An old organizing vehicle, the union, has recently come on the scene in a new guise that promises to shake up the political process. Specifically, it is a new union for the unemployed (and underemployed), known by its nickname, UCubed.
It’s been only a month that a union for the unemployed has come into existence through an ingenious grass-roots organizing campaign. In case you haven’t heard about it, the union’s name is “UR Union of the Unemployed” or its nickname, “UCubed,” because of its unique method of organizing.
This article originally appeared at Landscape, Joanna Guldi's blog.
When the geographer Peter Gould sat down to write his autobiography in 1990, he looked over a career of mapping the perceptual spaces of Swedes, Tanzanians and college students. Over that life, he had repeatedly claimed that his major contribution to knowledge had been primarily in the service of the state. Gould was the man who figured out how to draw a picture of the version of the nation in a given individual’s head: ask the person to name all the cities they can in the United States; map those.
The results remind us that human beings live in worlds of constructed of personal experience, not in atlases.
The Nobel Committee's surprising announcement that it will award the Nobel Peace Prize to President Barack Obama is a powerful testimonial to how much thoughtful people around the world appreciate Obama's basically progressive approach to foreign affairs.
The full citation reads: “The Norwegian Nobel Committee has decided that the Nobel Peace Prize for 2009 is to be awarded to President Barack Obama for his extraordinary efforts to strengthen international diplomacy and cooperation between peoples. The Committee has attached special importance to Obama’s vision of and work for a world without nuclear weapons.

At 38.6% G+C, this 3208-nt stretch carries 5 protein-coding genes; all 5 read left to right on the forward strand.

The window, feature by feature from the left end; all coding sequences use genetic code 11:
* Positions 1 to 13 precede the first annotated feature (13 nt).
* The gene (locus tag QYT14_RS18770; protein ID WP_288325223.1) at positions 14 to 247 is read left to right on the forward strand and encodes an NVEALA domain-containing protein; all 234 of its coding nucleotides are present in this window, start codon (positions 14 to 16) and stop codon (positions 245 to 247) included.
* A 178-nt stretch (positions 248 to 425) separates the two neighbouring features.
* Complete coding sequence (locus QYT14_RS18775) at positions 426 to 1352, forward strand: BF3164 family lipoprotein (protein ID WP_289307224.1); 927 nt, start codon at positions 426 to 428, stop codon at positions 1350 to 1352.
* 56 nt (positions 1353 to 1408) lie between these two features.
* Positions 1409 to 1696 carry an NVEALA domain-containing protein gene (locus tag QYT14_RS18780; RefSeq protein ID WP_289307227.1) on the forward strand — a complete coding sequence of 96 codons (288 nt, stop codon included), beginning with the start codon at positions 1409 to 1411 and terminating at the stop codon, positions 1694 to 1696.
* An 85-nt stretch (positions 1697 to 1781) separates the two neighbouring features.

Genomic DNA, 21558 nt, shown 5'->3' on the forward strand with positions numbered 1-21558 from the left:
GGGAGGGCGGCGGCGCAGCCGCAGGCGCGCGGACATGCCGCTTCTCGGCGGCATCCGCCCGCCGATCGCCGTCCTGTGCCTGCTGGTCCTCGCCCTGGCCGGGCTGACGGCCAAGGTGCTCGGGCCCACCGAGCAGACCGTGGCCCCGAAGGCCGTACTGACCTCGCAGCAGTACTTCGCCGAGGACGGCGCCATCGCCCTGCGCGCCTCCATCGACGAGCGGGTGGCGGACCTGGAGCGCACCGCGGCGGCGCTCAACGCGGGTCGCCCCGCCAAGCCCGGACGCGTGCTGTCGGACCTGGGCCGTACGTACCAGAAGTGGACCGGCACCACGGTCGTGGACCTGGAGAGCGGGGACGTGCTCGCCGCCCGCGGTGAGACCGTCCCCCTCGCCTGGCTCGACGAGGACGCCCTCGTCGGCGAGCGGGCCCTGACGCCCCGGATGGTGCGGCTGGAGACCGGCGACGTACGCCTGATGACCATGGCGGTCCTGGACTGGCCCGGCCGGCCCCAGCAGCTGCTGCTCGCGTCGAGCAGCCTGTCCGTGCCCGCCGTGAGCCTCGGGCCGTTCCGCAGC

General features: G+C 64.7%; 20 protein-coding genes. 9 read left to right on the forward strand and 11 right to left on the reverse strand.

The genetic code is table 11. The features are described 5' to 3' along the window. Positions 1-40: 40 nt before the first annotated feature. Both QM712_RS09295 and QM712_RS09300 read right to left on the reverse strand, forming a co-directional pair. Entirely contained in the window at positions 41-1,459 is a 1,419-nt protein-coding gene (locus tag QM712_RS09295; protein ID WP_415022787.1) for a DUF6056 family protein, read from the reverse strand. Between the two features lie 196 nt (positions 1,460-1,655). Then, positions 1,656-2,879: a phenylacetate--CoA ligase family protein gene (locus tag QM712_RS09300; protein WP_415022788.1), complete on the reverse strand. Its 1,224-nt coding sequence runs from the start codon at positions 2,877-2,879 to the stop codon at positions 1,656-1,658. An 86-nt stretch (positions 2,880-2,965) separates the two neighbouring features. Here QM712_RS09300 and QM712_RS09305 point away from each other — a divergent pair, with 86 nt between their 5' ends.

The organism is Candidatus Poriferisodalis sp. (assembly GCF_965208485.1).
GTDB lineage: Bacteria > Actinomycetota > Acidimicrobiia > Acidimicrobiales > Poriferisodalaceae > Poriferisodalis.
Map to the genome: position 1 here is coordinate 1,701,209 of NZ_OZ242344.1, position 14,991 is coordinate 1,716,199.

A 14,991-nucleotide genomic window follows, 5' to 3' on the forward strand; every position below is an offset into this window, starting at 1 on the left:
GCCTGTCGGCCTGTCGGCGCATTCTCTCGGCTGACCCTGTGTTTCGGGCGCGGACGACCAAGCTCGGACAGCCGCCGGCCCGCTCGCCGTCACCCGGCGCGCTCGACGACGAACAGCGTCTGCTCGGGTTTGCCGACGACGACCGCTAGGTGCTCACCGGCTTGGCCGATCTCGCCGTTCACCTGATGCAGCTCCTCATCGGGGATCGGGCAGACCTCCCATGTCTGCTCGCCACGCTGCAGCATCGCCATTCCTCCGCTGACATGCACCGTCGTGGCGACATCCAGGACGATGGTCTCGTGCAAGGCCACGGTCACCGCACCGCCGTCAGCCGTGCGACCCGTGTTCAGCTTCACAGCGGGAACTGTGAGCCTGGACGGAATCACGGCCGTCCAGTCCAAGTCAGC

A recent CNN/OpinionResearch poll found that 41% of all Americans still believe that the current House health insurance reform bill contains language mandating death panels. This is despite pervasive publicity that it is not true and that death panels actually refer to an insurance company and HMO practice called reduction of medical ratio (I know- an HMO tried to do it to my mother in law when she had cancer).These kinds of denial of reality seem to a phenomenon that afflicts the Right when a Democrat is in office and which, for lack of a better term, I will call the conspiracy theory fall-back position or CTFP.
A friend just brought National Affairs magazine to my attention, with the guileless query, “…let me know what you think.” What I think, sadly, is that there are a whole lot of educated people in this country who need to tune up their crap detectors.
Looking at the About page of the new magazine, I recognized some of the names, particularly that of Bill Kristol, a well-known promoter of conservative philosophy via The Weekly Standard and FOX News. Look up the bios of the editors, authors and publication committee, and you’ll find connections to National Review, Hudson Institute, Manhattan Institute, American Enterprise Institute, Project for the New American Century, Pepperdine University, and other hotbeds of conservativism.
This commentary was contributed by Commonweal Institute Advisor Patrick O'Heffernan.